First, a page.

ben-

    #1594801
    Drew Smith
    BPL Member

    @drewsmith

    Locale: Colorado Rockies

    What is it that you like better about the Ti-Tri alcohol stove as compared to the Trangia? I like the Trangia because it can be dampened for sauteeing/simmering rather than just going full blast. I like to actually cook rather than just boil water and I'd hate to give that up.

    #1594909
    Donald Kevilus
    Member

    @fourdogstove

    Locale: Woodlands

    The nice bonus about using wood.That after you bring your
    pot to a boil you get a nice bed of coals that gives a person a long lasting simmer after the flame goes down .
    You can extended the simmer by adding small pcs of wood as nessery for total cook time.

    #1595132
    Hendrik Morkel
    BPL Member

    @skullmonkey

    Locale: Finland

    As Don said, you can simmer just fine with wood, with the precondition you know how to. Feed it with cones or other biomass which has a slow burn, and you shall be fine.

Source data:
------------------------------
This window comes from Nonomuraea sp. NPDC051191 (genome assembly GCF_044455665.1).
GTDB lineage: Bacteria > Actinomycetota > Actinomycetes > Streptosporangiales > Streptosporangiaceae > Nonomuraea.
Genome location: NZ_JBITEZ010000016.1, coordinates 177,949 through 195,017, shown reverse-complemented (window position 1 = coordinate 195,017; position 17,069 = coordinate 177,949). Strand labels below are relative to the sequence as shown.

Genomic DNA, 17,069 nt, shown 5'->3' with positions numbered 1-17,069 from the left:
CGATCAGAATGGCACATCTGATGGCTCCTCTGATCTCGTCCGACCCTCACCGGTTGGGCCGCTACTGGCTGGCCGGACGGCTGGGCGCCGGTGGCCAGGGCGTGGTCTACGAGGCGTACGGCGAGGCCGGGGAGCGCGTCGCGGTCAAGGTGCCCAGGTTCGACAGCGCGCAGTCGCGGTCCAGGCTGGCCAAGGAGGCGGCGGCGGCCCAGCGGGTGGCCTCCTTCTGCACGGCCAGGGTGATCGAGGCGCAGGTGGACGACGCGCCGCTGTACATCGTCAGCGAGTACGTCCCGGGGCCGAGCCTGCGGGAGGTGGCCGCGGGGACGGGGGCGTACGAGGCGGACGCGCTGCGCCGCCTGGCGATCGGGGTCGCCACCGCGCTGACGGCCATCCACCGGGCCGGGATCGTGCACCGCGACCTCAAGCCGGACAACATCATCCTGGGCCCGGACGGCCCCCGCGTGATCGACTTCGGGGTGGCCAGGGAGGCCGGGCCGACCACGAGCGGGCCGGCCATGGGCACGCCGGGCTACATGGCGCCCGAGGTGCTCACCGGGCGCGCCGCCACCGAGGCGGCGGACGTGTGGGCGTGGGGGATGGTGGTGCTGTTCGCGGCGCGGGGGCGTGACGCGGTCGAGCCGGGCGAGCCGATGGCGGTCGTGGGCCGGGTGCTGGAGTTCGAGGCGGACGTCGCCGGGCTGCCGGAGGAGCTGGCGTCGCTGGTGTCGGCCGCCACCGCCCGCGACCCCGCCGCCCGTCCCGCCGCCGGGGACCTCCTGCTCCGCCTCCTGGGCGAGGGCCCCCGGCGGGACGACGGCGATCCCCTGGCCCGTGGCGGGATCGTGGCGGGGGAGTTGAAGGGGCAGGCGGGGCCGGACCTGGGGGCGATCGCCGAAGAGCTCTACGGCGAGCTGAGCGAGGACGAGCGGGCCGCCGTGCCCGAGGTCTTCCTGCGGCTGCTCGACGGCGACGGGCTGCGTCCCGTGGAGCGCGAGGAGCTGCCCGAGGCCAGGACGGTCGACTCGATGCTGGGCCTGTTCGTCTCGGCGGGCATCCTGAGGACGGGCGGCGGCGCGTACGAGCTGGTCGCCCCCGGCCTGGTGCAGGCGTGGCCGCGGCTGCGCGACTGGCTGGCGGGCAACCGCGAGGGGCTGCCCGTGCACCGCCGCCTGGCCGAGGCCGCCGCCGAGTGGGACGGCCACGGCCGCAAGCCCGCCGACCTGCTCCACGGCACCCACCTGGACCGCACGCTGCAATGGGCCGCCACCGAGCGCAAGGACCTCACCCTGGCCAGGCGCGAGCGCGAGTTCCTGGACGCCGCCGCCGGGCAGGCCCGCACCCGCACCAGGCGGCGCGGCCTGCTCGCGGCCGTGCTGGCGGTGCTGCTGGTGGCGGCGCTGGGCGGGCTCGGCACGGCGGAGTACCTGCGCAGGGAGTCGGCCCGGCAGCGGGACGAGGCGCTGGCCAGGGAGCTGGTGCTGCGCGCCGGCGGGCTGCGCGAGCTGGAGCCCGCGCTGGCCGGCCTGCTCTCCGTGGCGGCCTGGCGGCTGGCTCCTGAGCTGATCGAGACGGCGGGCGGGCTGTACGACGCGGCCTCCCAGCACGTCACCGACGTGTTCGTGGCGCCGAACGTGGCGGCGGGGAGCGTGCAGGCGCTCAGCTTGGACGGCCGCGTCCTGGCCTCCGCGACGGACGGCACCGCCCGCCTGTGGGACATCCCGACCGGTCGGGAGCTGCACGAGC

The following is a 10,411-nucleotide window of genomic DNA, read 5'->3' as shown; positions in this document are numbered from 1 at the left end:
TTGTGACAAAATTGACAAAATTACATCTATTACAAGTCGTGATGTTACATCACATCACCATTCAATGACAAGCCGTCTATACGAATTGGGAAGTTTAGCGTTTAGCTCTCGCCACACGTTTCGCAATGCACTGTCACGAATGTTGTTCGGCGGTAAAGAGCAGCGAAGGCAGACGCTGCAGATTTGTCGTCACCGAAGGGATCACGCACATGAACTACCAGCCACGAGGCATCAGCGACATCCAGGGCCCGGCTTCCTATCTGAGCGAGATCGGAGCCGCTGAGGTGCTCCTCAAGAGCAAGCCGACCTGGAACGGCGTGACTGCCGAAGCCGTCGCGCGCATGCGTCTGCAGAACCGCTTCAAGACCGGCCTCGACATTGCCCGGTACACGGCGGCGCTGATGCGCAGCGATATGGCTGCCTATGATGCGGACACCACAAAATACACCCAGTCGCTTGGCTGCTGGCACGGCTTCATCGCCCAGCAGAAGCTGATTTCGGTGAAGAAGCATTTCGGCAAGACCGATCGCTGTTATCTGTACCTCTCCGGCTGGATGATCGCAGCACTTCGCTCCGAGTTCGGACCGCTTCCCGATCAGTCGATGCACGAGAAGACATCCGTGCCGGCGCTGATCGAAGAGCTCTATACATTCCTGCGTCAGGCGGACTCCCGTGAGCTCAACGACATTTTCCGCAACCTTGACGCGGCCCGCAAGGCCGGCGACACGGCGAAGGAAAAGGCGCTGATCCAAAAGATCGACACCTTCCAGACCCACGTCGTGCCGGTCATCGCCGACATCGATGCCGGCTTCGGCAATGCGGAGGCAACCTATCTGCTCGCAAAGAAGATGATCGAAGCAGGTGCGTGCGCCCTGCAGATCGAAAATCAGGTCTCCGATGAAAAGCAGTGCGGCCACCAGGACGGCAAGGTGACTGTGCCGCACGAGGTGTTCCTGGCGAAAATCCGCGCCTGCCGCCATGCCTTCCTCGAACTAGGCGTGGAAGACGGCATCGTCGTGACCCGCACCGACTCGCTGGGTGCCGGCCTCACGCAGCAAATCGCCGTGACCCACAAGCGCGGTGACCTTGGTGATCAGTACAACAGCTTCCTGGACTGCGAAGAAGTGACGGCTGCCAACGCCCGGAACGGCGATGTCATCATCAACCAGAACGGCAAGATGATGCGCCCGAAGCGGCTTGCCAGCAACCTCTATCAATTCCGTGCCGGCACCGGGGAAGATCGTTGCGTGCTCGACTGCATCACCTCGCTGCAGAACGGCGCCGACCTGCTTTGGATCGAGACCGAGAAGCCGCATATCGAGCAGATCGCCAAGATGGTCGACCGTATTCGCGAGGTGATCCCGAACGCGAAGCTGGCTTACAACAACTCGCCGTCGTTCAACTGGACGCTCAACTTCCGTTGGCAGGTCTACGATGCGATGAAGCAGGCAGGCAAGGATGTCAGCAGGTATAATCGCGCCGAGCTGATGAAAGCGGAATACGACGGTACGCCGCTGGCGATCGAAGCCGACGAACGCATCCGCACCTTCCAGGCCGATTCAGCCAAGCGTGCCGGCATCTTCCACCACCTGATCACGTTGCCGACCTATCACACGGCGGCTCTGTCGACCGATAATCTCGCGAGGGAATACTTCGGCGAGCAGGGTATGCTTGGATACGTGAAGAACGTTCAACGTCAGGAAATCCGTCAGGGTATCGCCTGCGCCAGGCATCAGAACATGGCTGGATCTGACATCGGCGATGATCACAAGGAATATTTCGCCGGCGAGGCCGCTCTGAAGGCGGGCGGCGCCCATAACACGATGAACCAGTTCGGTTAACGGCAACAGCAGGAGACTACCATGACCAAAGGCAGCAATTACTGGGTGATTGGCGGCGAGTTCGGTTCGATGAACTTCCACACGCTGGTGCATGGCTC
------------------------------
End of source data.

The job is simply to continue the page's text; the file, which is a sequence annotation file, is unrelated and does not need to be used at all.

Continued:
Personally I think simmering with the Trangia is completely overrated. To put the simmer cap on, you need to either reach in, likely burning yourself if you're not careful, or need to take the windscreen off to put it on. Add in size, weight, and the need to carry the fuel, and the woodburning stoves look like the real winners.

    Re: Your original question of using wood at altitude, given you can find burnable biomass (doesn't need to be wood, moss and dry excrement from animals work just fine) I believe you should be set. Take a Esbit tablet or two as back-up with you; and you always could collect some sticks while below the tree line if you plan to camp above it. That shouldn't weigh down your pack too much.